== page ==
Veterinary care assistant
This veterinary care assistant course is set at level 2. It follows the standards set for non-professionals that provide medical care for non-human animals. It can be seen as a stepping-stone to full study for an animal nursing qualification.
The aim of the course is to provide an introductory but solid background to care for animals at more than the normal level whilst remaining within UK Law and Legislation (The Veterinary Surgeon's Act 1966).
Who is this course for? Anyone who is working with animals and who wants to progress on to a full animal nursing qualification.
The content and requirements of this course are based on units from the Animal nursing assistant level 2 certificate*course.
Full fee £275.00
Instalments: these are made by standing order at £27.50 p.c.m. International transactions will incur additional fees.
Course materials are sent via email but paper copies are available for an additional fee of £15 per unit. Postage charges may need to be added depending on your location.
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Call 01953 600070 or 07936536823
Accredited by UK Rural Skills
Unit 1 The Basis of Animal Nursing
There are strict rules about what a non-professional can and cannot do to help an injured or sick animal. Unit 1 will teach you these limitations so you can carry out first aid legally and effectively. Unit 1 introduces veterinary nursing terminology, examination and recognition of wound types and appropriate dressings and bandaging.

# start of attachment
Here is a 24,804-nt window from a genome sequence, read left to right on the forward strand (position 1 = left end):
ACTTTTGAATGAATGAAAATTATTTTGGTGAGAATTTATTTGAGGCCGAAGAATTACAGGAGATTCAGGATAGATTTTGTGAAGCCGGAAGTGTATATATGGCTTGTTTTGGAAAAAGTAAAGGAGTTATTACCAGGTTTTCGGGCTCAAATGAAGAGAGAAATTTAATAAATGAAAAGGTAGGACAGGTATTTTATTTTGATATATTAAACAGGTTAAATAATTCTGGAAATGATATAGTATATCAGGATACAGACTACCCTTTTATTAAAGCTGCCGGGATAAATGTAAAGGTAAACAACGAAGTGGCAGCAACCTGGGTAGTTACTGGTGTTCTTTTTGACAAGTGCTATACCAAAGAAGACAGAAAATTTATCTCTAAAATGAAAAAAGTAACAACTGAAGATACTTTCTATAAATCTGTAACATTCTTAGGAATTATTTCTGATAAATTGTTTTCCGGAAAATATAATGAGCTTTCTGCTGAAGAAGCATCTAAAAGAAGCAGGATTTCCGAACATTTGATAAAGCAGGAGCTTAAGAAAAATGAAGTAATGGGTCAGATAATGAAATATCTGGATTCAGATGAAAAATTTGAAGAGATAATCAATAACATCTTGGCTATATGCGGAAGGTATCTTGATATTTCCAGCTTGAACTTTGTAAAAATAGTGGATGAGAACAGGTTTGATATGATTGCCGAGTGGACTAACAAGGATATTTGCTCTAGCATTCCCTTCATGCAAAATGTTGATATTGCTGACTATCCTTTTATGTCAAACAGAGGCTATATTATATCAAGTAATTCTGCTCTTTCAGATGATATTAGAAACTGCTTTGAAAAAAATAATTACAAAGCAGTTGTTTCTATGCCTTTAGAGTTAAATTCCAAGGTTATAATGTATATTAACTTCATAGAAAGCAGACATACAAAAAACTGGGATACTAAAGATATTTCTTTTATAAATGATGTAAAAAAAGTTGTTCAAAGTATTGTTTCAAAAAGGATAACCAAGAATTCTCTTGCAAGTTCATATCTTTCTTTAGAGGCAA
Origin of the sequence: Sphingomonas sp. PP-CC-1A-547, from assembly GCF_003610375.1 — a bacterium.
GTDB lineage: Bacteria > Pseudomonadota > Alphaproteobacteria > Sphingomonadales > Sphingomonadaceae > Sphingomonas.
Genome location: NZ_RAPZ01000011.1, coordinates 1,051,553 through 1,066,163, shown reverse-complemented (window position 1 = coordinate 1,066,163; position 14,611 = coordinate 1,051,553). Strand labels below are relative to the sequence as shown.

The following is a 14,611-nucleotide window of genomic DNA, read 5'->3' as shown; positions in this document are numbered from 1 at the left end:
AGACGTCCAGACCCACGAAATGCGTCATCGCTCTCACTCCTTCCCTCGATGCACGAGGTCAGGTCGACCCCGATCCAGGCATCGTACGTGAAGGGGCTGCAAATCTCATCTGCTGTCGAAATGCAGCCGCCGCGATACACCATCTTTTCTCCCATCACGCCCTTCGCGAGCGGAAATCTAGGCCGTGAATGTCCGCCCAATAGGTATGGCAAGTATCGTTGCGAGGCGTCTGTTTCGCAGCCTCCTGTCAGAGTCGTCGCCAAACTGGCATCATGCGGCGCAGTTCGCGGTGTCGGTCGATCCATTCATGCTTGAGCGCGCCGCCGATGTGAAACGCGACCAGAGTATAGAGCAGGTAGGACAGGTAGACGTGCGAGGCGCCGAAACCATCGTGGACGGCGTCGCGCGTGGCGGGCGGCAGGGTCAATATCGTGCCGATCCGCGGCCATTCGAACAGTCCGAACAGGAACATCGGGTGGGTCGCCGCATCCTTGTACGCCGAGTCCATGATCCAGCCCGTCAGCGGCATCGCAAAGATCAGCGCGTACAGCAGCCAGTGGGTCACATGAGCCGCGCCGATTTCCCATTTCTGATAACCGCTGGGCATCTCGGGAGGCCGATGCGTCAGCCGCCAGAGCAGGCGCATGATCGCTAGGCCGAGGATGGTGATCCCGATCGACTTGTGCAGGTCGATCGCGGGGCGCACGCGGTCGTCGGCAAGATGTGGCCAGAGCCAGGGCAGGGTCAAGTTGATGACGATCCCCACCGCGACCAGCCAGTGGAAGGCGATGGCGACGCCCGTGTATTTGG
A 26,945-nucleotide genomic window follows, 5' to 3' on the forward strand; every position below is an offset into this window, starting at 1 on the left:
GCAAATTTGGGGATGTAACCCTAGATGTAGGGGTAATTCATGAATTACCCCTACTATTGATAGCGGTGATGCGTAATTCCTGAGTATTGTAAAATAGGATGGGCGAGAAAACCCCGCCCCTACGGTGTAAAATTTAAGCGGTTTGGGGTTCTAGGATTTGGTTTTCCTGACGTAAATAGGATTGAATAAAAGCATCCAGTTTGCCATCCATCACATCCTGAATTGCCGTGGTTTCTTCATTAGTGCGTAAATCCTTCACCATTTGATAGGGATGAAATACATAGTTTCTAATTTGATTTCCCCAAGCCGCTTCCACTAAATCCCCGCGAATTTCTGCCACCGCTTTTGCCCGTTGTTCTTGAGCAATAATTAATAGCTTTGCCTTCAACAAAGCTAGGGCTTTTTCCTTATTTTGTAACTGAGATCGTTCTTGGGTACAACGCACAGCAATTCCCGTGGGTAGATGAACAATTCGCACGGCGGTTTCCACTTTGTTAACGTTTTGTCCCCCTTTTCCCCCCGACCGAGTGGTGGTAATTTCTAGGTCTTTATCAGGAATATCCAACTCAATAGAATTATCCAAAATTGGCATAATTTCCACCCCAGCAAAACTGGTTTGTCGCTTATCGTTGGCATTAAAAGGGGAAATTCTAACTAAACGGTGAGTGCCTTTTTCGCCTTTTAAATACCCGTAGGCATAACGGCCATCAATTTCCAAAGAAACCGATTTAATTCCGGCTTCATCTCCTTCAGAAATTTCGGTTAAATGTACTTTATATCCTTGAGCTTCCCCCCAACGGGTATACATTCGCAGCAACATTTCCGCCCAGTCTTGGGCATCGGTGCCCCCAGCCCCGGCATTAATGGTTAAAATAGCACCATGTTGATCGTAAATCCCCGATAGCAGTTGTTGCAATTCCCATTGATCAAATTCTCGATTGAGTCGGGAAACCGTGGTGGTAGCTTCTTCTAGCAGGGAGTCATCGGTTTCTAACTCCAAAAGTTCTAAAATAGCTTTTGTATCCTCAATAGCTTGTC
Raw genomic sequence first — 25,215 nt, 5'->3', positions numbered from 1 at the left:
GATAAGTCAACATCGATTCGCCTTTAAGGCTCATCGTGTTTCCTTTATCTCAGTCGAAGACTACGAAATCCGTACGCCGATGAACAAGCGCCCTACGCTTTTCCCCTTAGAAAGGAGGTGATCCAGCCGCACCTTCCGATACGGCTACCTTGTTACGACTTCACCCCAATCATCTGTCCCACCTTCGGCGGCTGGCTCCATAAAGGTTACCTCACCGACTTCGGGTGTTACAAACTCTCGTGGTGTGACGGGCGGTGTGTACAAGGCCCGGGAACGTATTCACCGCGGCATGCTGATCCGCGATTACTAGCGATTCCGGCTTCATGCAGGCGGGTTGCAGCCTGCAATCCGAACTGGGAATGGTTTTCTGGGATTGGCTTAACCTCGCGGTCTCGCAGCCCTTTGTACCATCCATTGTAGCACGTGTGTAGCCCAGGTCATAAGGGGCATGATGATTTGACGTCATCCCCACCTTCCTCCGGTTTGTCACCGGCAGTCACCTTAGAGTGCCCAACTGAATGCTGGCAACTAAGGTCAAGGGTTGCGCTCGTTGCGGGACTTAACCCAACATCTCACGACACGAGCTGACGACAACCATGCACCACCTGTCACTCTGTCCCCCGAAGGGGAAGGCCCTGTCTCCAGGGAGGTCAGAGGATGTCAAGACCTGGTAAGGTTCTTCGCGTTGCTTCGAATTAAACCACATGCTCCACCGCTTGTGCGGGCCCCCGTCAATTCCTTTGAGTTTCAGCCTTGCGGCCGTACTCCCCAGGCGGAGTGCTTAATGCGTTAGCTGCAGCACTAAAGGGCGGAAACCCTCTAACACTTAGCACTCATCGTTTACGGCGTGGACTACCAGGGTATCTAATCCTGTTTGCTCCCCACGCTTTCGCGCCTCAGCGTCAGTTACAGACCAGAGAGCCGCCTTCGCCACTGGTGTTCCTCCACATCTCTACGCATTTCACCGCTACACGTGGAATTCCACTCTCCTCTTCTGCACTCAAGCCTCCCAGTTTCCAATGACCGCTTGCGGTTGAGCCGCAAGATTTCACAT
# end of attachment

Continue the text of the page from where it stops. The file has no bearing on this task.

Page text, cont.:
Unit 2 Anatomy and Physiology
In unit 2, you will learn about basic cell biology, animal tissues, the body cavities and, the skeletal structure of exotics which differ greatly. Veterinary terminology is introduced so you can begin to communicate in a professional manner when talking about animal nursing. Exotic animals are the rabbit, the bird and the reptile.
The learning in this unit will support the other units and future studies for animal nursing.
Unit 3 Disease and Hygiene
This is a vital unit to study as it is all about organisms that live off a host to the extend that harm is done to that host. Some parasites are transferable between the non-human and human animal and these are called zoonoses. Unit 3 will support further learning as well as provide an insight into how to prevent zoonotic transmission through effective hygiene.
Assessment for this course is to build a portfolio of evidence by answering questions, carrying out research for tasks and exercises and short essay-type answers.